History of Hanukkah

Posted on December 19, 2017 by Steve Willis in Article from The Messenger

For followers of Christ, this week is holy due to its commemoration of the birth of Jesus Christ.  For the Jewish people, this week is special for another reason.


After Alexander the Great's death in 323 B.C., his kingdom was divided into four kingdoms under the leadership of his four main generals (as Daniel had predicted).  Seleucus and his family ruled the geographical area that contained Israel.  Though Seleucus and most of his descendants followed the example of Alexander and gave the Jews self-rule, in 168 B.C., Antiochus IV Epiphanes, proved less benevolent. He outlawed the Jewish religion and ordered the Jews to worship his pagan gods. When they refused, he sent his armies into Jerusalem, killing thousands of people and desecrating the temple by erecting an altar to Zeus and sacrificing pigs on its altar.

A Jewish priest, Matthathias, led a desperate rebellion against the Greeks. When Mattathias died in 166 B.C., his son Judah, known as Judah Maccabee (“the Hammer”), eventually defeated the Greek armies, relying largely on what we would call today “terrorist” activities.  Judah called on his followers to cleanse the Second Temple, rebuild its altar and light its menorah – the gold candelabrum whose seven branches represented knowledge and creation and were meant to be kept burning every night.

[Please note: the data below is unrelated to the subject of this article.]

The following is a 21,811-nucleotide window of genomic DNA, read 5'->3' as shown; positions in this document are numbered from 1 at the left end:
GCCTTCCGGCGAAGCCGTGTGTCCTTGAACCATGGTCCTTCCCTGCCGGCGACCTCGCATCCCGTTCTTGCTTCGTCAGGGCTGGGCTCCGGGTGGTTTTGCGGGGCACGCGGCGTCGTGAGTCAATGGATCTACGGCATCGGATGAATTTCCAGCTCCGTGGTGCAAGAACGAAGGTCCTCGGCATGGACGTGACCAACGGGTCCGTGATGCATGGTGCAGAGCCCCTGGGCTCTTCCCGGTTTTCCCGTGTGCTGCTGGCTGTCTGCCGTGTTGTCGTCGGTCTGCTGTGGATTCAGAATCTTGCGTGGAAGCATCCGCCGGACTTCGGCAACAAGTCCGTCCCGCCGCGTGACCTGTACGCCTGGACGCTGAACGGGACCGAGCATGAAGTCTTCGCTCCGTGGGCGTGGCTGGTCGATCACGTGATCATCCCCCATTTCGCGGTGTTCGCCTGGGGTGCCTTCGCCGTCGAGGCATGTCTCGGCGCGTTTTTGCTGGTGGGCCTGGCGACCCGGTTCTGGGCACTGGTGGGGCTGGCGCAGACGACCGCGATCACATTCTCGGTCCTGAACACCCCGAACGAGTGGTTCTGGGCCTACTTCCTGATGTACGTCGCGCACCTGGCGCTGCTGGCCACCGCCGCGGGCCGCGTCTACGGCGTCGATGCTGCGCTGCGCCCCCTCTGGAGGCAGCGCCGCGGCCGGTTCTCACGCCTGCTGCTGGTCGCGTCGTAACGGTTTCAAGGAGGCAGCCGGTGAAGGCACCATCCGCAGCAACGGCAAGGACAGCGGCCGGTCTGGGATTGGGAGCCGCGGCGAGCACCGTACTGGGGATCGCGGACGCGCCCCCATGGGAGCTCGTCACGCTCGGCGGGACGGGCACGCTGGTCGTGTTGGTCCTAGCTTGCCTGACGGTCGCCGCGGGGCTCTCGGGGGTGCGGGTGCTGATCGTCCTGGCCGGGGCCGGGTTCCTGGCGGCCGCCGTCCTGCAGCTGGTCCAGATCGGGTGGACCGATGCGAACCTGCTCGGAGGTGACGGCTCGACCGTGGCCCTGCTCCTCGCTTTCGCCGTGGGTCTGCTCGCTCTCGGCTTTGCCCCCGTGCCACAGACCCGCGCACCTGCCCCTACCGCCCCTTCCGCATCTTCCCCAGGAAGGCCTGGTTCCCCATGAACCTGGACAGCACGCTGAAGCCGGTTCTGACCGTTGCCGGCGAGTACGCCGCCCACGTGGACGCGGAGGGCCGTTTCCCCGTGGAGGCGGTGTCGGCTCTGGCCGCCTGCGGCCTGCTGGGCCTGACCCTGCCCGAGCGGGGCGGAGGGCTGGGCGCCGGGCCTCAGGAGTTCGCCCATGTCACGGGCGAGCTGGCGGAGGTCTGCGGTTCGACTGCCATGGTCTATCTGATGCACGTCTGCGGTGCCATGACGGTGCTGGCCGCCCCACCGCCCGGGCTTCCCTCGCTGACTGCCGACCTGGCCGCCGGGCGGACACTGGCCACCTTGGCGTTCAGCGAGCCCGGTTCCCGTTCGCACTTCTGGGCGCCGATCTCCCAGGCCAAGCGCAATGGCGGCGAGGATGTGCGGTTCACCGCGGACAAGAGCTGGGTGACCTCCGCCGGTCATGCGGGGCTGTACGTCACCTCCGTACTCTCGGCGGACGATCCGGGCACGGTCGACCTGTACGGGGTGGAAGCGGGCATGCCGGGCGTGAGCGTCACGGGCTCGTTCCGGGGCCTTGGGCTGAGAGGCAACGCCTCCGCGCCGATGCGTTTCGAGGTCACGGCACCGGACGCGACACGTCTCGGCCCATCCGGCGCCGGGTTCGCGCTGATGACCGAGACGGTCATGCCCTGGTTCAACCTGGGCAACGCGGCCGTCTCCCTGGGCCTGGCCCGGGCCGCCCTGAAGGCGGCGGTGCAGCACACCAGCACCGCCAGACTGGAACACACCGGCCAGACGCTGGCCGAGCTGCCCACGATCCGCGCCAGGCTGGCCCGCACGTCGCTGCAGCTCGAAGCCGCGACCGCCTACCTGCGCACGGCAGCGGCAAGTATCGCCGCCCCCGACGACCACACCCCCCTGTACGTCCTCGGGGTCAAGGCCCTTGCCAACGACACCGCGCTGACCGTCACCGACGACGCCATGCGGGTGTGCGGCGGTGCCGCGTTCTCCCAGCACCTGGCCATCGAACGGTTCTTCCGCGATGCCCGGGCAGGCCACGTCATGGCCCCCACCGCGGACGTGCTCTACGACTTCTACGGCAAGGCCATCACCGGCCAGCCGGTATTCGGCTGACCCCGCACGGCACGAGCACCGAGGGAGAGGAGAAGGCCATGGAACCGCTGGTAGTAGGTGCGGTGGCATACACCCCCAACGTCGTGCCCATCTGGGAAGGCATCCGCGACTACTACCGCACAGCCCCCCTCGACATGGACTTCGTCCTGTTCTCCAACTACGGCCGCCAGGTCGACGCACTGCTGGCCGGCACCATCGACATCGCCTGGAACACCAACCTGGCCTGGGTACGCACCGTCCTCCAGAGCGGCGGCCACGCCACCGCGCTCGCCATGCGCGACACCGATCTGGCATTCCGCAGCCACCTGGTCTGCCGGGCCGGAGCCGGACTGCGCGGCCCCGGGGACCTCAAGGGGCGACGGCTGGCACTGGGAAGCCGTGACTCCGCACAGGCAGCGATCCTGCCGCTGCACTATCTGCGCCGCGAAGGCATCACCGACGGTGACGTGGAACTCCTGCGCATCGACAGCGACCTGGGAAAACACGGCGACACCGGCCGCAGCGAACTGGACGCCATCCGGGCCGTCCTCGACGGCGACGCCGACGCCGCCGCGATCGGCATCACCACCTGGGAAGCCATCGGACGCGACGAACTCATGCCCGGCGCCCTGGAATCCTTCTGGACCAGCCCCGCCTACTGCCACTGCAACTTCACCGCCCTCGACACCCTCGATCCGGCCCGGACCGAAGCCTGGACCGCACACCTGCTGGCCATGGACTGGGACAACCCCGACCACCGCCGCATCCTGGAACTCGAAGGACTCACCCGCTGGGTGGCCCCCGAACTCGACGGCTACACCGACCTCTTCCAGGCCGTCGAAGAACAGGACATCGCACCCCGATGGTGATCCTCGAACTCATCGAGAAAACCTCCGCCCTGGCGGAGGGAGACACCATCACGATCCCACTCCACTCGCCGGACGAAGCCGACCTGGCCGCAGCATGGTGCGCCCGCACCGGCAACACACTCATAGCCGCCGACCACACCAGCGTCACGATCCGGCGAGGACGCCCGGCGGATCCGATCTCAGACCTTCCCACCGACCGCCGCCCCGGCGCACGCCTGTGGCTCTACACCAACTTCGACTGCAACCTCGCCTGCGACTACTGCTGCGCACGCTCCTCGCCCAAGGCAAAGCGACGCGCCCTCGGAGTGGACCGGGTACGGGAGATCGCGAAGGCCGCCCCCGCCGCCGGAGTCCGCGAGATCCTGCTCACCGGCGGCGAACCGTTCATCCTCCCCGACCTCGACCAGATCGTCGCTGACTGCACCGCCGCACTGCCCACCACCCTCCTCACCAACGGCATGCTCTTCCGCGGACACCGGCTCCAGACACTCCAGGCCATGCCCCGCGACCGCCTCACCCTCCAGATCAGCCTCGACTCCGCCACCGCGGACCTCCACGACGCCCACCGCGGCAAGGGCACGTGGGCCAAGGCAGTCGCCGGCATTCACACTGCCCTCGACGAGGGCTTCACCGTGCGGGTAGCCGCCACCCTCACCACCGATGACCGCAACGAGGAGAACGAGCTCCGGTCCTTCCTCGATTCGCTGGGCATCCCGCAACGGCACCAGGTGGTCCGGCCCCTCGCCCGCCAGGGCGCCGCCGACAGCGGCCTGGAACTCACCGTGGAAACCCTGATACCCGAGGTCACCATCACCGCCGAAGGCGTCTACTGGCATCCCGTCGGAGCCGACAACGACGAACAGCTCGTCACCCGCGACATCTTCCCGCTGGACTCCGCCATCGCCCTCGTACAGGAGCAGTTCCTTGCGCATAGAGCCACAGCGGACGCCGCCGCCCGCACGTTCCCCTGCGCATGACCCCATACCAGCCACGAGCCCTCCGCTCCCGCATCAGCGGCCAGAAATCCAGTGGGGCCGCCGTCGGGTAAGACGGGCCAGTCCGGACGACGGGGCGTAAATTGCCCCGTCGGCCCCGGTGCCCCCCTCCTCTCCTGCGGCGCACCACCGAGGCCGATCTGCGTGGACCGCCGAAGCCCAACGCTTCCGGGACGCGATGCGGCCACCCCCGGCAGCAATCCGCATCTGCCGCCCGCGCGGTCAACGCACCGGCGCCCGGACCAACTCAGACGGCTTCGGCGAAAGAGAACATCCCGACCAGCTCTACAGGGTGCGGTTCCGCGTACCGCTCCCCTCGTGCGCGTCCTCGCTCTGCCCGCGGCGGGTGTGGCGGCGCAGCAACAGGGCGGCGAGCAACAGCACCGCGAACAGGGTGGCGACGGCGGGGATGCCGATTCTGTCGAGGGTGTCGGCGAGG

According to the Jewish tradition, even though there was only enough kosher olive oil to keep the menorah candles burning for one day, the flames stayed lit for eight nights.  By the end of that time, they had time to find more oil and begin cleansing the temple.  It is for this reason that Jews to this day celebrate Hanukkah, the festival of lights, for eight days in December. This is the same time of year they fought off armies of Antiochus Epiphanes IV. Though the story of Hanukkah does not appear in the Bible, the celebration of the holiday is included in the New Testament as the “feast of dedication” or the “festival of lights.”  We see Jesus celebrating this holiday in John 10.

If Jesus was actually born during this time of year, He would have been born as the Light of the world during the same time the Jewish people were celebrating the festival of lights. It's another story that is just a copy and shadow of the real thing.  Plus, if Jesus celebrated it, it should probably have some significance for us.  Celebrate light this time of year. The Light of the world has come!